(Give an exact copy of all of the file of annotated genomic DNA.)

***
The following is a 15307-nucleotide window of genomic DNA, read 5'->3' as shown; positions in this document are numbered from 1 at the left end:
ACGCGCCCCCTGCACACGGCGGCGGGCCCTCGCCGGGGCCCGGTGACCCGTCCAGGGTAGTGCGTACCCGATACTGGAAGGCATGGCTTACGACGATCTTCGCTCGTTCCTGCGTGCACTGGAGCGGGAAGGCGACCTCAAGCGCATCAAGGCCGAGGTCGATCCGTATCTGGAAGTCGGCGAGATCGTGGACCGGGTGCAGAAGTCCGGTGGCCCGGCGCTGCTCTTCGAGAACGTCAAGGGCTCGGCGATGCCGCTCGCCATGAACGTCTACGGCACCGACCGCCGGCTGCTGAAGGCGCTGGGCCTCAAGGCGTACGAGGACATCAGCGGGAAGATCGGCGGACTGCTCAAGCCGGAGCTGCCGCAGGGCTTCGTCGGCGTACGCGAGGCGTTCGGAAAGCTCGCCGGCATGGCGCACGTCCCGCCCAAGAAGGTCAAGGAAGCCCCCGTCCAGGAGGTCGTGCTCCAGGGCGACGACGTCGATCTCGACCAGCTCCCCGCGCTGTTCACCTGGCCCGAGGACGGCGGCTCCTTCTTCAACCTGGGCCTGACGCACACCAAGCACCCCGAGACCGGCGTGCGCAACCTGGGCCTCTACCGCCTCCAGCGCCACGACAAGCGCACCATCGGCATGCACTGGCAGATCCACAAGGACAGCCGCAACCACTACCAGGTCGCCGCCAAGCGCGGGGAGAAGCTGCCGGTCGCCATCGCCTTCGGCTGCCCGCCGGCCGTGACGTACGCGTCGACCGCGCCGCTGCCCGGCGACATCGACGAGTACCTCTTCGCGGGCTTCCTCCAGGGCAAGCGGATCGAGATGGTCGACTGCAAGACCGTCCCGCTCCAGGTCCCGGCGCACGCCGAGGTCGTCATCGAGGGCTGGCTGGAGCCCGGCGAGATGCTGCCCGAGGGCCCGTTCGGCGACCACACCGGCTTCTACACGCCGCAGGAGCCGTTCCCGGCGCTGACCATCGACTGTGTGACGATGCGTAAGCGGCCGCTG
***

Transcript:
The following is a 15307-nucleotide window of genomic DNA, read 5'->3' as shown; positions in this document are numbered from 1 at the left end:
ACGCGCCCCCTGCACACGGCGGCGGGCCCTCGCCGGGGCCCGGTGACCCGTCCAGGGTAGTGCGTACCCGATACTGGAAGGCATGGCTTACGACGATCTTCGCTCGTTCCTGCGTGCACTGGAGCGGGAAGGCGACCTCAAGCGCATCAAGGCCGAGGTCGATCCGTATCTGGAAGTCGGCGAGATCGTGGACCGGGTGCAGAAGTCCGGTGGCCCGGCGCTGCTCTTCGAGAACGTCAAGGGCTCGGCGATGCCGCTCGCCATGAACGTCTACGGCACCGACCGCCGGCTGCTGAAGGCGCTGGGCCTCAAGGCGTACGAGGACATCAGCGGGAAGATCGGCGGACTGCTCAAGCCGGAGCTGCCGCAGGGCTTCGTCGGCGTACGCGAGGCGTTCGGAAAGCTCGCCGGCATGGCGCACGTCCCGCCCAAGAAGGTCAAGGAAGCCCCCGTCCAGGAGGTCGTGCTCCAGGGCGACGACGTCGATCTCGACCAGCTCCCCGCGCTGTTCACCTGGCCCGAGGACGGCGGCTCCTTCTTCAACCTGGGCCTGACGCACACCAAGCACCCCGAGACCGGCGTGCGCAACCTGGGCCTCTACCGCCTCCAGCGCCACGACAAGCGCACCATCGGCATGCACTGGCAGATCCACAAGGACAGCCGCAACCACTACCAGGTCGCCGCCAAGCGCGGGGAGAAGCTGCCGGTCGCCATCGCCTTCGGCTGCCCGCCGGCCGTGACGTACGCGTCGACCGCGCCGCTGCCCGGCGACATCGACGAGTACCTCTTCGCGGGCTTCCTCCAGGGCAAGCGGATCGAGATGGTCGACTGCAAGACCGTCCCGCTCCAGGTCCCGGCGCACGCCGAGGTCGTCATCGAGGGCTGGCTGGAGCCCGGCGAGATGCTGCCCGAGGGCCCGTTCGGCGACCACACCGGCTTCTACACGCCGCAGGAGCCGTTCCCGGCGCTGACCATCGACTGTGTGACGATGCGTAAGCGGCCGCTG